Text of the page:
Hobbs City Commission OKs webcasting of its meetings


The Hobbs City Commission voted last week to begin webcasting its meetings and archiving video online for people to watch at their convenience.

Activists are pleased with the step, but some will continue pushing for more.

City Hall in Hobbs, N.M.

Courtesy photo

City Hall in Hobbs, N.M.

On a 4-3 vote, the commission approved a webcasting option on June 6 that includes purchasing three cameras and other equipment for just under $9,000 and paying an annual fee of $2,388 for use of a streaming service offered by the company Livestream.

“It gets more people involved in the process, and if it does that, we’re all winners,” Commissioner Jonathan Sena, who voted for the proposal, was quoted by the Hobbs News-Sun as saying.

The Commission chose the Livestream option instead of a pricier but more sophisticated option offered by Granicus that allows indexing — which means people watching archived video would also see a meeting agenda and could click on an item that’s of interest to skip directly to that point in the meeting.

The City of Las Cruces is among governments in New Mexico that use Granicus and its indexing feature.

Byron Marshall, a Hobbs resident who has been pushing for webcasting for the past 18 months, called the city commission’s vote “a step in the right direction.”

“My only concern is that there were not enough options presented in this process — and something that would have been a better solution for long-term was out there and was ignored,” Marshall said. “I sincerely hope this move by Hobbs City Commission was an attempt at true transparency and not just a small token to placate Hobbs citizens who demand transparency at every level of public service.”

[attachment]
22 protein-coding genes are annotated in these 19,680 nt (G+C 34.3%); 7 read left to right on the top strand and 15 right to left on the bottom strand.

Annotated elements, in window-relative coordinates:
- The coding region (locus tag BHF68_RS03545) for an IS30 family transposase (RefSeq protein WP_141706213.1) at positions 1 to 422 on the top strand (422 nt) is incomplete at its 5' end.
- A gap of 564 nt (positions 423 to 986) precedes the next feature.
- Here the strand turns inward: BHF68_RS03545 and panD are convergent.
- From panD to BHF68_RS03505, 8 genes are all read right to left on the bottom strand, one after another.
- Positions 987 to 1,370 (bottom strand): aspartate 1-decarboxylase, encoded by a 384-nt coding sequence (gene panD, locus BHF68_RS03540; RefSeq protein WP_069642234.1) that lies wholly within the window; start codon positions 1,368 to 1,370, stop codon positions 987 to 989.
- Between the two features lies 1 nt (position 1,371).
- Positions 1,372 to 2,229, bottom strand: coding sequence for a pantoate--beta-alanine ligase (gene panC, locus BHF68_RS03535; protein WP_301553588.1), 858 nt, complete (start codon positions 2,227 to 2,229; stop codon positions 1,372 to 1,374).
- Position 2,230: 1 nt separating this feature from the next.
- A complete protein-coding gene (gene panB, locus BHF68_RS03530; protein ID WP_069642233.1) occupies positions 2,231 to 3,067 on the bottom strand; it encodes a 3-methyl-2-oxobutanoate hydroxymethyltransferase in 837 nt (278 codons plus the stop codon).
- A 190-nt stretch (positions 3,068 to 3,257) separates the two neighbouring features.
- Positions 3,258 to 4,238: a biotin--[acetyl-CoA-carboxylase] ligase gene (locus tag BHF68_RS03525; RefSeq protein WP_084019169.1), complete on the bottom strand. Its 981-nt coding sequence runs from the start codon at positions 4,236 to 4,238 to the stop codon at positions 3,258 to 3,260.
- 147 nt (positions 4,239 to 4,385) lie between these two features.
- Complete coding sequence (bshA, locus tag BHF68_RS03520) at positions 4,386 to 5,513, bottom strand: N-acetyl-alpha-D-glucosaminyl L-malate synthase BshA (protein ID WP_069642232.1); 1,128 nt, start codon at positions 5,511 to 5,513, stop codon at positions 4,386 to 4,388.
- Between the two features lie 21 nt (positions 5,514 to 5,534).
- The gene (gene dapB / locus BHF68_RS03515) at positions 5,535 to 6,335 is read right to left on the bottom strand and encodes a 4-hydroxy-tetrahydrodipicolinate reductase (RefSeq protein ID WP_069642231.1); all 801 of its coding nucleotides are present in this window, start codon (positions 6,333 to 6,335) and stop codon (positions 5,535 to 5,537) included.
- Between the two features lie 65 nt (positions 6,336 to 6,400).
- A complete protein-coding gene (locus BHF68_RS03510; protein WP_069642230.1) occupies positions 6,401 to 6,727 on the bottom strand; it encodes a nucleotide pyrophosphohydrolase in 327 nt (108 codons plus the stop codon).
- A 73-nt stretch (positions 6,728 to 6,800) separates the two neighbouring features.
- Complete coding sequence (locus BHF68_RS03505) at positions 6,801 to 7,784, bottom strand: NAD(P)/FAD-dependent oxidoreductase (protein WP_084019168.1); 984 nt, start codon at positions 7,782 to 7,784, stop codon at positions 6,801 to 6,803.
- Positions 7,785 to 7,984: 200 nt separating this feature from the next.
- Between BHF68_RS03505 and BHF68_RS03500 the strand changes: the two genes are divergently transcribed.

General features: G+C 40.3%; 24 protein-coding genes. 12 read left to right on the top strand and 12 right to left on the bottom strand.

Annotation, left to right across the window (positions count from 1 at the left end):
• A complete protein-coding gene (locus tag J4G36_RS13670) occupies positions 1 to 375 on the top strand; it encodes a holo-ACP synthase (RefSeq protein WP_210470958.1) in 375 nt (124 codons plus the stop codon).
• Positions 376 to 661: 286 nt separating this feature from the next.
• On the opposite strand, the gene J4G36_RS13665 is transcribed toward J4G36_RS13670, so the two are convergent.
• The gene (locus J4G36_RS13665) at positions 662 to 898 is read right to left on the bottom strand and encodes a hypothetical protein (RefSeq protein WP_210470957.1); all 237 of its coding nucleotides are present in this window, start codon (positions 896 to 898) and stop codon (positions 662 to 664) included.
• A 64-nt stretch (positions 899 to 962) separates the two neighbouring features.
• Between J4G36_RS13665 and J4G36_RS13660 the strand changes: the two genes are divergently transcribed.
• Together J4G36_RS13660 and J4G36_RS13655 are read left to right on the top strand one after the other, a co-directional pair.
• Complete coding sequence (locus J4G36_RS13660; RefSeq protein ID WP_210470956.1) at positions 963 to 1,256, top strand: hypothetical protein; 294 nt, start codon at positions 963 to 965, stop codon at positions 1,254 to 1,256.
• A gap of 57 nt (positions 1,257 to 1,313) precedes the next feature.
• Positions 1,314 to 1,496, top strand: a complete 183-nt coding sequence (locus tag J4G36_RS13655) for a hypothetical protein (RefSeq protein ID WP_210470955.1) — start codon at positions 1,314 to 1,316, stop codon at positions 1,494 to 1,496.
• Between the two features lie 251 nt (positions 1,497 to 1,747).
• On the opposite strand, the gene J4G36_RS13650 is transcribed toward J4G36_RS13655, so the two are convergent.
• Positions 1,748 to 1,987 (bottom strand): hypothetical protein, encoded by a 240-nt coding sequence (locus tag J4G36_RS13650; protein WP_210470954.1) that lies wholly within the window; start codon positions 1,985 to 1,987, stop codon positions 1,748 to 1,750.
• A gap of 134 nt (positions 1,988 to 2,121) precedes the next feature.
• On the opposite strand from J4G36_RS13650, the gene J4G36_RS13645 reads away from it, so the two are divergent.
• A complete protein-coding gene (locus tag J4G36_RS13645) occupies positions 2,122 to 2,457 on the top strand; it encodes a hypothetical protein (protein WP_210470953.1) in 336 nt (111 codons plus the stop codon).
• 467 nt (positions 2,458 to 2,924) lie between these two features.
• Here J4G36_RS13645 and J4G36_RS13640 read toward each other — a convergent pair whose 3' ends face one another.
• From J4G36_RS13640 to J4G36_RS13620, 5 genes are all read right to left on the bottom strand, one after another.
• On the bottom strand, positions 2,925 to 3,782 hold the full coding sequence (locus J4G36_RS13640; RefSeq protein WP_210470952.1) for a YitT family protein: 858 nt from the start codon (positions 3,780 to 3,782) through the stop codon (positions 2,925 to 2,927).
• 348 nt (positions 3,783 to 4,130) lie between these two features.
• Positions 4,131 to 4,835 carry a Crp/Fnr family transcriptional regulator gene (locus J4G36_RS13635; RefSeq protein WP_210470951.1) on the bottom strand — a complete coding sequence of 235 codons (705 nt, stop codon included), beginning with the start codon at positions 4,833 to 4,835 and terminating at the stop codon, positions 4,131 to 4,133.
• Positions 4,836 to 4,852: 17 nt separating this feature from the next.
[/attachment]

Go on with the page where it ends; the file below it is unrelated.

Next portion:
Dennis Barcuch of Hobbs, who’s also led the push for webcasting, called the implementation of live streaming and archiving of public meetings “a great first step.” Barcuch also wants indexing and a chat feature that gives people watching meetings online the ability to discuss what’s happening with each other.


“We believe that only when the people of Hobbs can see what others say about a topic can an idea become viral,” Barcuch said. “… We aim to bring the voices together so that a strong idea, like a ripe fruit, gets picked on time, before it dies on the vine.”

Barcuch pointed to the public pressure Hobbs residents have placed on the commission to begin webcasting — which has included writing letters and commentaries, doing research on streaming systems used in Las Cruces and elsewhere, speaking with commissioners about the proposal, amateur citizen webcasting of meetings, and creation of a Facebook group. He said he is “tremendously grateful to all of the citizens who supported us to bring the city one stage closer to transparency.”

Hobbs has been behind the curve when it comes to webcasting. The state’s largest cities — Albuquerque, Las Cruces, Rio Rancho and Santa Fe — all webcast and archive meetings of their governing boards, as do many smaller towns including Las VegasSilver City and Socorro.

Hobbs has been broadcasting commission meetings on a local radio station. That’s helpful for people who can listen live, but not those who are busy with jobs, families or other activities. People can buy a CD containing an audio recording of a meeting if they have the money and means to pick it up.

Archiving video of meetings online will mean people can watch it any time.

In voting against the webcasting proposal at the June 6 meeting, Hobbs Commissioner Marshall Newman said he favored the pricier option that included indexing.

“Because of the indexing, it’s easier for citizens to review a meeting afterward and just point and click, and that’s what I was looking for,” the News-Sun quoted Newman as saying.

Commissioner Garry Buie, on the other hand, voted against webcasting because of its cost. He said he was concerned about falling gross receipts tax revenue, according to the News-Sun. Buie said he favors webcasting, “but I don’t think it has to be provided at this point in time.”

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